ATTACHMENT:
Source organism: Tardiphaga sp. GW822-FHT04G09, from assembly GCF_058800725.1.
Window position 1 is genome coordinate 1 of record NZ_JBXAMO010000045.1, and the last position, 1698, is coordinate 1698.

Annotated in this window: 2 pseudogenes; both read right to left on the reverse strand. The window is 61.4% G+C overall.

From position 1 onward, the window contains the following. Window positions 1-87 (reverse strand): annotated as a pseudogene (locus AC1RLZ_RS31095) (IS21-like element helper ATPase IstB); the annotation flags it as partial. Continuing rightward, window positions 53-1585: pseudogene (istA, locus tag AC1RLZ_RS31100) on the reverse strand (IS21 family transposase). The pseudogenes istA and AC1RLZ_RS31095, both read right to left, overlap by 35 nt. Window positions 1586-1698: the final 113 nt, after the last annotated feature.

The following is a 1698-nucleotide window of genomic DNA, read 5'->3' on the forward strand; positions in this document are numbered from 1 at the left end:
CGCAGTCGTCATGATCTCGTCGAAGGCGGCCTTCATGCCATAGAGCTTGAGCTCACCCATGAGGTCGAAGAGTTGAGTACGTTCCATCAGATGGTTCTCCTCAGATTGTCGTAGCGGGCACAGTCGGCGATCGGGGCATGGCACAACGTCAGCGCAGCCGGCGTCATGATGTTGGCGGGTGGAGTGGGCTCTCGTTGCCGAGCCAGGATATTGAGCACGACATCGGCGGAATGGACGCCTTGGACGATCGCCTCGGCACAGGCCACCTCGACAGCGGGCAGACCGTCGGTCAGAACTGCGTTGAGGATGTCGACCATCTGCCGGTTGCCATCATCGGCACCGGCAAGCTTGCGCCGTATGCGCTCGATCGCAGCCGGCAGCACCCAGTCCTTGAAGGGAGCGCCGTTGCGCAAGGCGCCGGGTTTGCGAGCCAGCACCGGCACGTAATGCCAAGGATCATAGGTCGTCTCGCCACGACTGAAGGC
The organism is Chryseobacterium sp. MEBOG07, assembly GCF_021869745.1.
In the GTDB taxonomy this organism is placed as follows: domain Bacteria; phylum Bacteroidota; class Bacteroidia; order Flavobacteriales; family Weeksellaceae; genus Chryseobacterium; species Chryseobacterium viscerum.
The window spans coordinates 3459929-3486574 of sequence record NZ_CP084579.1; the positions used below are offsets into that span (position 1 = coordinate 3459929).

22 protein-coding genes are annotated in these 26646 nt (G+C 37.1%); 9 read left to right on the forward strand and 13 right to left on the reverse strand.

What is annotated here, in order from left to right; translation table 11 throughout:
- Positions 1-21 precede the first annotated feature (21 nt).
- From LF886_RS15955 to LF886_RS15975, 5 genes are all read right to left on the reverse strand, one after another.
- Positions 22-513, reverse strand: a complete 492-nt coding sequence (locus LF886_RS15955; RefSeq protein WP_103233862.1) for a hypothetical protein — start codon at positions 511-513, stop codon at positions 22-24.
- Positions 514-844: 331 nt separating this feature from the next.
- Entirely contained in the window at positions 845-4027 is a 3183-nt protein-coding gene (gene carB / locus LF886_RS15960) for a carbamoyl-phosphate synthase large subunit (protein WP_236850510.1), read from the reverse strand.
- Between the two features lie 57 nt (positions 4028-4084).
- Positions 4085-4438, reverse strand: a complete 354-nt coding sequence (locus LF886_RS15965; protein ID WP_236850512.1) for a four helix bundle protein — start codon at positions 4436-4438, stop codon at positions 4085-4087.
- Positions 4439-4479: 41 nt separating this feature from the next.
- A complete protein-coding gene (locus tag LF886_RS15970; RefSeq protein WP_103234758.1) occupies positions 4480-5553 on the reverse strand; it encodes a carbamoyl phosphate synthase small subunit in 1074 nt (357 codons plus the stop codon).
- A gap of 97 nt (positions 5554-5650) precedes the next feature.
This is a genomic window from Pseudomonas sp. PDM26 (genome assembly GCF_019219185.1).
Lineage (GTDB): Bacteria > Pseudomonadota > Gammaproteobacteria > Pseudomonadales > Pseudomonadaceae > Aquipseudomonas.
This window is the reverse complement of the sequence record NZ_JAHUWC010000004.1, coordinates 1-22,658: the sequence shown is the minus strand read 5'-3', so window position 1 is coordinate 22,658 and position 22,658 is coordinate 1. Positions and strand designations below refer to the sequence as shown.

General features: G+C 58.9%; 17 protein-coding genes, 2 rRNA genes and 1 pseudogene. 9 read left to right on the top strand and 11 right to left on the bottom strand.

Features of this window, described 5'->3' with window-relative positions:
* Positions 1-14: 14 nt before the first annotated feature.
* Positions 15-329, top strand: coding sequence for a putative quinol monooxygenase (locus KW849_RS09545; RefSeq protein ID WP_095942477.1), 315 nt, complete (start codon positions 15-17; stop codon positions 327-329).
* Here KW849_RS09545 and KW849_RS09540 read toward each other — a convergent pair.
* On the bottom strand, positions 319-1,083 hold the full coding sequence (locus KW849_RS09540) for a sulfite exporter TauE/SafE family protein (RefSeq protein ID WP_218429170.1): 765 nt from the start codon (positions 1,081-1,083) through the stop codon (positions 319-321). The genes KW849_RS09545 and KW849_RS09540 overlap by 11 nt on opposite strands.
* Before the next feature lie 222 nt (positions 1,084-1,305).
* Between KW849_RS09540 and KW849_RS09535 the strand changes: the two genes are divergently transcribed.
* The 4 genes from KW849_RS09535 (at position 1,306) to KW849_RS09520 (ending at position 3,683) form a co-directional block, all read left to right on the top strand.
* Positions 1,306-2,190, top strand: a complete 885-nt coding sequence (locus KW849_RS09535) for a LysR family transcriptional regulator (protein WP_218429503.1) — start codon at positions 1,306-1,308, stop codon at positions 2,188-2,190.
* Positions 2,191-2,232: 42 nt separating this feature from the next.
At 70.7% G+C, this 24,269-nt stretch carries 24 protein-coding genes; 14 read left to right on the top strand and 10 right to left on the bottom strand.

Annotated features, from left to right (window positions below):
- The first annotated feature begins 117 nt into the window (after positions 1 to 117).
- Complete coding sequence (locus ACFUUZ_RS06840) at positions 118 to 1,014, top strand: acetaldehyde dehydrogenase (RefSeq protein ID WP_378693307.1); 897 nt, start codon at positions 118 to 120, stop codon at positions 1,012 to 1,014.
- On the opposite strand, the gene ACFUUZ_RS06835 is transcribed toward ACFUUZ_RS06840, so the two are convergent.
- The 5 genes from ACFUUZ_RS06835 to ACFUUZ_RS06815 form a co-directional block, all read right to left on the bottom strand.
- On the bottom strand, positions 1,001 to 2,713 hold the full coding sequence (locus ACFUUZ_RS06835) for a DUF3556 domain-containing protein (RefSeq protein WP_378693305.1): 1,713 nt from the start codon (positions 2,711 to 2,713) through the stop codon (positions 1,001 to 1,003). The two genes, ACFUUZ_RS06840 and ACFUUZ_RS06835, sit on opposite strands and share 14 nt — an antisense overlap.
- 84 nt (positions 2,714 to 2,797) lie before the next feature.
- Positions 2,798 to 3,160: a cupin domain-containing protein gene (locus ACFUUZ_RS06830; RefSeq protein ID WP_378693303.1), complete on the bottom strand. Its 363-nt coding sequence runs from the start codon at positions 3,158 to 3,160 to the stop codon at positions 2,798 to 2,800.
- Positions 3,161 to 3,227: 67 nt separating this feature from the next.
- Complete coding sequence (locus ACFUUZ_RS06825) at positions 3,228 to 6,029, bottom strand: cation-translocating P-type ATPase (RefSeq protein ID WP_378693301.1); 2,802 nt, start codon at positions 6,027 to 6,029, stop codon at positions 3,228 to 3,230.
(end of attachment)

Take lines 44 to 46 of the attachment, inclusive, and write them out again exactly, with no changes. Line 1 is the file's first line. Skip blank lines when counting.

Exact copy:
- Positions 2,798 to 3,160: a cupin domain-containing protein gene (locus ACFUUZ_RS06830; RefSeq protein ID WP_378693303.1), complete on the bottom strand. Its 363-nt coding sequence runs from the start codon at positions 3,158 to 3,160 to the stop codon at positions 2,798 to 2,800.
- Positions 3,161 to 3,227: 67 nt separating this feature from the next.
- Complete coding sequence (locus ACFUUZ_RS06825) at positions 3,228 to 6,029, bottom strand: cation-translocating P-type ATPase (RefSeq protein ID WP_378693301.1); 2,802 nt, start codon at positions 6,027 to 6,029, stop codon at positions 3,228 to 3,230.